A Sunday Hunt

From the overnight rain the by road was wet
As by the cottage of Con C the hunting party met
All of them locals for a Sunday of fun
In rain coats and second hand clothes not expecting any sun

On a Sunday morning in September in the Fall of the year
The sound of the wind in the trees rather pleasant to hear
Across the face of Clara low fogs of rain did crawl
On a typical enough morning for the early Fall

The brothers Con, Jerry and Michael O’ Connor were there
In anticipation a chase of a fox or a course of a hare
Young tall and sturdily built Michael Murphy of Shannaknock with browny his cattle dog
Arrived for the hunt via a shortcut through the bog

The sons of Con D and Kitty O’ Connor Denis, Maurice and Con
And lively young Patie and foxy haired John
And Maurice O’ Connor of Shannaknock with a female black greyhound
One who knew the countryside for miles around.

Connie Tarrant of Liscreagh he was nine or ten
More than a dozen years from his prime days back then
One who had been looking forward to this Sunday hunt for awhile
On his carefree young face he had a big smile

Shannaknock’s young Robby Murphy from the house near the bog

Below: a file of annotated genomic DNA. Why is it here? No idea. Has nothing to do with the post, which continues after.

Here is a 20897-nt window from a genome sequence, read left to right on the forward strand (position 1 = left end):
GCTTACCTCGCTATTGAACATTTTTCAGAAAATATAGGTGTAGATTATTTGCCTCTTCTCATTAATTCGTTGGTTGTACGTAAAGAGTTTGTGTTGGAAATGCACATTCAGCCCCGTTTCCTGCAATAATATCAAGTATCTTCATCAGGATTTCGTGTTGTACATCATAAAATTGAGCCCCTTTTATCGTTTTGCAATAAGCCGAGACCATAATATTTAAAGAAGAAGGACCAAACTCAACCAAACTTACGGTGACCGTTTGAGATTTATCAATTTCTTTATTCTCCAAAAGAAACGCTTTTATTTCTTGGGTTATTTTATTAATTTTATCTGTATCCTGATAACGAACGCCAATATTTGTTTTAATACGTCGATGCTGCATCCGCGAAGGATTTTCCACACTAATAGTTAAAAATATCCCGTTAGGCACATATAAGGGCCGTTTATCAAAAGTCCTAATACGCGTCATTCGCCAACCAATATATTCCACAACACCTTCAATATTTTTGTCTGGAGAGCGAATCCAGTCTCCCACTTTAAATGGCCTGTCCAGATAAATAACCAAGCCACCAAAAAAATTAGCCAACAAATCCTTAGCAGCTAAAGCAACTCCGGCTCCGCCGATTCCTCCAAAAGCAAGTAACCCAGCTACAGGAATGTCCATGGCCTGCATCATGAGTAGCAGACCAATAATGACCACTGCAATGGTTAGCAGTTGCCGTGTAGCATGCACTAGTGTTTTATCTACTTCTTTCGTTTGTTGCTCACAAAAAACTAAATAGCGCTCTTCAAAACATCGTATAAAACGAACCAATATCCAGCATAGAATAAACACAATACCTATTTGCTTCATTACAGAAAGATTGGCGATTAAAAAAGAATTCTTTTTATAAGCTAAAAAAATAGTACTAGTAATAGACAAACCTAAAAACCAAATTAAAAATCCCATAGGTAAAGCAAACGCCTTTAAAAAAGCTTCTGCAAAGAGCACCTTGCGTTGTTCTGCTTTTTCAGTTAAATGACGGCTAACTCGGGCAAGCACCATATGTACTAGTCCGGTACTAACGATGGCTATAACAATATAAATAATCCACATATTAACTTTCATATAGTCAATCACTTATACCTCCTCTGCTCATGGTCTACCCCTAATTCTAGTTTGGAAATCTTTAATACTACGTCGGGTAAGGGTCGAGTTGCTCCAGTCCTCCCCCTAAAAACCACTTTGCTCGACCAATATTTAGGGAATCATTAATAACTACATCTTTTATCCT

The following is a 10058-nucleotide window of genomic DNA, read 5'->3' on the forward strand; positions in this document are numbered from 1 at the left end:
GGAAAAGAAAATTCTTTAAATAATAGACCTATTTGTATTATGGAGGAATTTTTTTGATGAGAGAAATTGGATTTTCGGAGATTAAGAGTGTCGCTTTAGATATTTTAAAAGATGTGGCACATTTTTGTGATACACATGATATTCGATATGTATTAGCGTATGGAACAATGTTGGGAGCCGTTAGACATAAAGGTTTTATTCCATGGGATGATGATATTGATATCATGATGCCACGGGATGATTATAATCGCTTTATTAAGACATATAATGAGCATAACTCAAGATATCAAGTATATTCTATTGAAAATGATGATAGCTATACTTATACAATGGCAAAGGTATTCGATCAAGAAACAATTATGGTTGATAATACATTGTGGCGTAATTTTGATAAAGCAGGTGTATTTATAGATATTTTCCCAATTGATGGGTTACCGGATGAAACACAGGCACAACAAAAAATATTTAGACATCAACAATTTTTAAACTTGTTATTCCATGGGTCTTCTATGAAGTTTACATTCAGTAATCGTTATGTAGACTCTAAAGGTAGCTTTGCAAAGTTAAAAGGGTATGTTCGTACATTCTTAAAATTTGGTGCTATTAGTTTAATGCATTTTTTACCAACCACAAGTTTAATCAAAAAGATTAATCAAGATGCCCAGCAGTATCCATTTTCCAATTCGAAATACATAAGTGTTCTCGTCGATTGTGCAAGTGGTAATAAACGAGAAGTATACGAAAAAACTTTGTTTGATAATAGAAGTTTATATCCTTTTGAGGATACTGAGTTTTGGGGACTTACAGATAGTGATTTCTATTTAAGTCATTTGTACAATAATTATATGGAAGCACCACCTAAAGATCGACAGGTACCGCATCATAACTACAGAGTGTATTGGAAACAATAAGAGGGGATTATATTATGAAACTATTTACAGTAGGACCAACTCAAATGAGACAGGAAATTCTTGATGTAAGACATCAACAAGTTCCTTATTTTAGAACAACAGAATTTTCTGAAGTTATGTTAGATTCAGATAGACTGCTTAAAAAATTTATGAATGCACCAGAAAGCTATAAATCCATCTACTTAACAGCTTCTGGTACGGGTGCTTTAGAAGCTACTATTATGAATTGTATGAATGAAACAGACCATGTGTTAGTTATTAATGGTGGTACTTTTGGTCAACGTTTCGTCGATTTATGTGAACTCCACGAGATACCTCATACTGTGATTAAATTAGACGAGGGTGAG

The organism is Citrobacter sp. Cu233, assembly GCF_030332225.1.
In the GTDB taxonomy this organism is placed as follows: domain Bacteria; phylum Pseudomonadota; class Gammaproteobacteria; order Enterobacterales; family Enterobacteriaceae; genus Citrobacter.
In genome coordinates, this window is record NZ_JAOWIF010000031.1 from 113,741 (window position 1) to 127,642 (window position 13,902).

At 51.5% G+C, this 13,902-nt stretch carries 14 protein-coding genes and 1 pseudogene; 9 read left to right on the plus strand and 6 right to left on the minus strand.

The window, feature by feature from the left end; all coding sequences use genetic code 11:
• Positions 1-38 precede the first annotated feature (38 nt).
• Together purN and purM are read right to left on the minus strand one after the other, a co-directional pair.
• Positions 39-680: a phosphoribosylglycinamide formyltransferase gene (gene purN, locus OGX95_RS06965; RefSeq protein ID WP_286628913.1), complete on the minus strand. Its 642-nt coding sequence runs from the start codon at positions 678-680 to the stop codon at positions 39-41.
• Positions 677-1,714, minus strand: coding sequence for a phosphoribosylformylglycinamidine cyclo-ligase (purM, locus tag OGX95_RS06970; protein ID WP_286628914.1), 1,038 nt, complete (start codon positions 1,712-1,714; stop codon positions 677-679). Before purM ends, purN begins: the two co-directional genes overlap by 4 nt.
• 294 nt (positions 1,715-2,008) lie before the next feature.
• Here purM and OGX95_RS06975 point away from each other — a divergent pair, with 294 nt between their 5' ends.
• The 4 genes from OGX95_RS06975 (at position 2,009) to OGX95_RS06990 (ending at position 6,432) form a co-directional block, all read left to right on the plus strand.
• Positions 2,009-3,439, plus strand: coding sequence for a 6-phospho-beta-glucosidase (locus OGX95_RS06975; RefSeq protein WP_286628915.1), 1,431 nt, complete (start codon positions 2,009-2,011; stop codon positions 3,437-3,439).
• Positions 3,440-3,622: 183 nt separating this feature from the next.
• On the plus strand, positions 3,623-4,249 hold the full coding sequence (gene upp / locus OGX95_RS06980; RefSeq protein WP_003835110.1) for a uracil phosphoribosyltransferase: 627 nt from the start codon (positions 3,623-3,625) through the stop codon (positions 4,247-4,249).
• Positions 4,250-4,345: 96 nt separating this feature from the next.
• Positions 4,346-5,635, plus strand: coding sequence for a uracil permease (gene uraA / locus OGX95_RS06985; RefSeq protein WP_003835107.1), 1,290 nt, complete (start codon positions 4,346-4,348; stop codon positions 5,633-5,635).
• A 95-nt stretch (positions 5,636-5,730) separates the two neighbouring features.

Brought with him for the hunt his hunting and fighting dog
A star underage forward with Millstreet Gaelic Football he did play
Until his life’s destiny did take him to the U S of A

Donal Hickey of Inchaleigh as a hunter well known
With three of his fox terriers as earth dogs in a class of their own
To go to ground for fox or badger courage they did show
And good at flushing rabbits from thorny brakes and briery hedgerow

Jimmy Cotter of Murphy’s Terrace in Millstreet a hunter of Duhallow fame
Most of the fields for miles around he did know by name
He had with him for the hunt two three quarter bred greyhound
Dogs that could run all day without tiring over the roughest of ground

The sun it was hidden behind clouds of gray
As through Den Corkery’s fields the hunting party walked their way
The darkening rain clouds told of rain ever near
That it would not be a day for hunting to all it was quite clear

The gray clouds began to weep and the rain bucketed down
On the green countryside west of old Millstreet Town
To a shed in Pat Joe Hickey’s farmyard that to them was nearby
The hunters scurried to with their dogs they would not reach home dry

Their hunt ended for them almost as fast as it began
Less than an hour of walking in the fields in time just a short span
Of one course or chase they did not have to tell
But blame this on the weather it did not serve them well

A tale from the west of Millstreet Town many decades ago
And to the teenagers back then time has become the foe
A few who took part in the hunt are not living today
And time that rusts iron keeps ticking away.

A Sunday Hunt” is by Francis Duggan

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